Opal Hill Mine

Mule Mountains - California

By Dusty Rhoads

Tucked deep into the Mule Mountains not far from Palo Verde lies Opal Hill Mine. Opal Hill is well known for its beautiful and rare fire agate, opal eggs and quartz crystals. When one thinks of a mine, images of deep shafts or dark tunnels usually come to mind. The Opal Hill Mine can be better described as a claim established on a hillside which overlooks a valley. The mine consists of rock outcroppings and holes where agate has been extracted.

Note: The mine has a new owner and at this time it is no longer open to the public. Dec 2015

Entrance to Opal Hill Mine
Video available on this subject. Video on Opal Hill MineVideo available on this subject.

Video interview with Opal Hill's Nancy Hill

Opal Hill is actively producing fire agate, and rock hounders still frequent the mine for its gem-quality stones. The mine is privately owned but open to the public for a small collecting fee which is well worth it. With some hard work and effort, almost everyone leaves Opal Hill satisfied with the fiery agate they take with them.

opal pocket

I had never been to Opal Hill Mine, but had read about it in many articles and gem trail books. On a recent trip to Wiley Well I stopped by this old and famous mine to discover what treasures I could find.

When Jim and I arrived at Opal Hill, Howard and Nancy Hill greeted us with open friendliness and made us feel right at home. They have lived at the mine for many years and have created a cozy homestead at the entrance to the mine.

Since we only stopped by for a brief visit and not a dig, Howard gave us a short tour of the mine and an overview of what types of gemstones were commonly found there. During the tour we stopped at a site where he was currently working on an agate-bearing vein.

map to opal hill
Video on the mine and how to get there.

Removing the fire agate from the surrounding rock takes some work with a sledge hammer, chisel and pick. Howard demonstrated how to find an agate-filled vein and then gave us some helpful lessons on how to remove the agate from its resting place. He explained that agate is a type of quartz called cryptocrystalline, also referred to as chalcedony, which is formed from masses of fibrous or granular aggregates of quartz. Agate is one of many varieties of chalcedony and can range in color from banded patterns to the rare fiery red.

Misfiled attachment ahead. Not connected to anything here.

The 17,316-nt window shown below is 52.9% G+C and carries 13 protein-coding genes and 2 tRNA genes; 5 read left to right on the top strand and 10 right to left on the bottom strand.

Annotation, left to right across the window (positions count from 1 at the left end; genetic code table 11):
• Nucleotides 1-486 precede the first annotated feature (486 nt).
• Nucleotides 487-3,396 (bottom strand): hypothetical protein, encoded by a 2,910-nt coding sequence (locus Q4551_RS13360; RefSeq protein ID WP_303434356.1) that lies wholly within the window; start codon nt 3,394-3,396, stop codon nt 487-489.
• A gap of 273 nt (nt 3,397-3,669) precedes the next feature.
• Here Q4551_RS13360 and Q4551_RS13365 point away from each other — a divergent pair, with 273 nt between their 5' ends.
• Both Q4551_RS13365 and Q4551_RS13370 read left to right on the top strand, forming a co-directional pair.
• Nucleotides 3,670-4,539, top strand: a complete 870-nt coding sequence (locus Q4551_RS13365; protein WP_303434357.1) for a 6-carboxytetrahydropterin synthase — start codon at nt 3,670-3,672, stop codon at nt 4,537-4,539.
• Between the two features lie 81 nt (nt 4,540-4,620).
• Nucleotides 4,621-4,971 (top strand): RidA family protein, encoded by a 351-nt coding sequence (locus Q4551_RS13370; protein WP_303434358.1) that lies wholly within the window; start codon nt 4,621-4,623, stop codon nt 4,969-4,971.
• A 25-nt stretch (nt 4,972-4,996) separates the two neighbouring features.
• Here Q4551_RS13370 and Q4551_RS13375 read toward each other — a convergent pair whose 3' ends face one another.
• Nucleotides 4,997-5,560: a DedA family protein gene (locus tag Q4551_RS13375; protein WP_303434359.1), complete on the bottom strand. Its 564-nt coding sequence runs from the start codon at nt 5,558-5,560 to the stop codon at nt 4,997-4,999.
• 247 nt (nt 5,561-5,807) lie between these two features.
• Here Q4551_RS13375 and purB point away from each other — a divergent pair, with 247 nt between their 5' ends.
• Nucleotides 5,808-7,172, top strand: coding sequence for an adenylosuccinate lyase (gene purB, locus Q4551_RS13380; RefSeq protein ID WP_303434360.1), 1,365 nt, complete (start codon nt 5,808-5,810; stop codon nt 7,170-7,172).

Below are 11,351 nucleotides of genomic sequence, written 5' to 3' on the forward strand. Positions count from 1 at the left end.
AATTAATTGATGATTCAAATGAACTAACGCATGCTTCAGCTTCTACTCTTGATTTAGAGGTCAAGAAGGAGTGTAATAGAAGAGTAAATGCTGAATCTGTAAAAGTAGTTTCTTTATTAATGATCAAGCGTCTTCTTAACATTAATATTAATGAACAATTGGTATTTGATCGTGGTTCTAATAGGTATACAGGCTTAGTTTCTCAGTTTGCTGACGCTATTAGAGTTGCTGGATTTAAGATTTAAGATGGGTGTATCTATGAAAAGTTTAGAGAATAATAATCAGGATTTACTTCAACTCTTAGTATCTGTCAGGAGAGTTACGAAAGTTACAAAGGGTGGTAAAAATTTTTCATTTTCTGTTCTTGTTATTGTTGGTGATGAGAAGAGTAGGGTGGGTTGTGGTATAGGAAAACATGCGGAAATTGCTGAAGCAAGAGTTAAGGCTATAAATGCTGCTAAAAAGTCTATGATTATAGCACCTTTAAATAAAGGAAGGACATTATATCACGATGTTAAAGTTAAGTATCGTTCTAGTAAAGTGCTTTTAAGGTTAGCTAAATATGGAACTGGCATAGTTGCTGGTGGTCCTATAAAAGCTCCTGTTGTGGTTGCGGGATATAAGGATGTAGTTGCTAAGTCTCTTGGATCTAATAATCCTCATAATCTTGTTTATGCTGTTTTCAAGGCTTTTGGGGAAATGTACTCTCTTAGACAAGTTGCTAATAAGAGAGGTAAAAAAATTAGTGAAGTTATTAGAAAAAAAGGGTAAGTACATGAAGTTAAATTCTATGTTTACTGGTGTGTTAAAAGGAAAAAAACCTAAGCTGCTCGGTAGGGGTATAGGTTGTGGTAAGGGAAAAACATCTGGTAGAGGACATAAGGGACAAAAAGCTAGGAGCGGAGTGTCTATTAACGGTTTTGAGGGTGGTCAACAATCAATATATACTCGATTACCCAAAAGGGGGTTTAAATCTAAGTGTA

Howard showed us colorful samples of fire agate which were found in the mine. The fire describes the red color of the stone. Once extracted, agate needs to be cut and polished or simply polished in its natural form to bring out the brilliant color. When the agate is polished and then viewed in the light, flashes can be seen. Petrified wood, apatite, barite, calcite, clinoptilolite, flourite, and gypsum are all also found at Opal Hill Mine.

Opal eggIf you visit the mine, plan to stay a full day or longer. It takes some time to find a good spot to dig, and once you find a spot you will need time to extract the agate. If you only want to spend a few hours, Howard said that there is quite a bit of agate to found in the tailing piles and dumps left behind by others. You can find some beautiful treasures without the hard work and labor of digging out a vein.


From Interstate 10, take Wiley Well Exit and head south on the graded dirt road for 17 miles. You will see a sign for Opal Hill Mine on the left side of the road. Go left here and travel east for a few miles on a rough dirt road. A high clearance vehicle is needed to navigate on the last dirt road to the mine.



The cities of Indio and Blythe, CA offer complete accommodations. Blythe is the closest to the area. For more information on the cities, and the accommodations available, click on the city name above.


The Opal Hill Mine is located on BLM land which is an open area for camping. Opal Hill Mine has a couple small trailers which they offer to patrons at no additional charge. There is no charge for camping at the mine.


Coon Hollow Campground - BLM facility

Located 12 miles south of Interstate 10 (3 miles south of Wiley Well Campground) on the Wiley Well Road. The road to the campground is maintained in excellent condition. It serves as a popular winter haven for rockhounds. Twenty-nine primitive sites are provided with picnic tables, grills and vault toilets. Campers should bring their own firewood and drinking water. A fee is required for overnight use.

Wiley Well Campground - BLM facility

This historical well and wash-side campground are situated along Wiley Well Road, 9 miles south of Interstate 10, where the old Bradshaw Trail intersects the well maintained Wiley well Road. Twenty-one primitive campsites are available next to the dry wash where Ironwood and Palo Verde trees provide some shade. Picnic tables, grills, and vault toilets are provided. A sanitary disposal station for trailers is available at the Wiley Well Rest Area on Interstate 10. Campers should bring their own firewood and drinking water. A fee is charged for overnight use

Equipment & Tools

Make sure you pack plenty of food and water since the mine is located on BLM land with no stores nearby. Bring big buckets to haul your precious rocks home and a chisel, wire brush, pick, shovel, sledge hammer and any other tools you need.

Off-Road in Southern California's deserts, check out our Mojave Road Guide and The Bradshaw Trail. (near I-10) These hard to find guides will take you on a adventure though time.


Note: The mine has a new owner and at this time it is no longer open to the public. Dec 2015


Click for Blythe, California Forecast

Also see
Gem Trails of Southern California for a good book on rock hunting.


Hauser Geode Beds
The Bradshaw Trail
Things To Do: Rockhounding
Mineral & Geology Index
Sand Dunes: Phenomena of the Wind!

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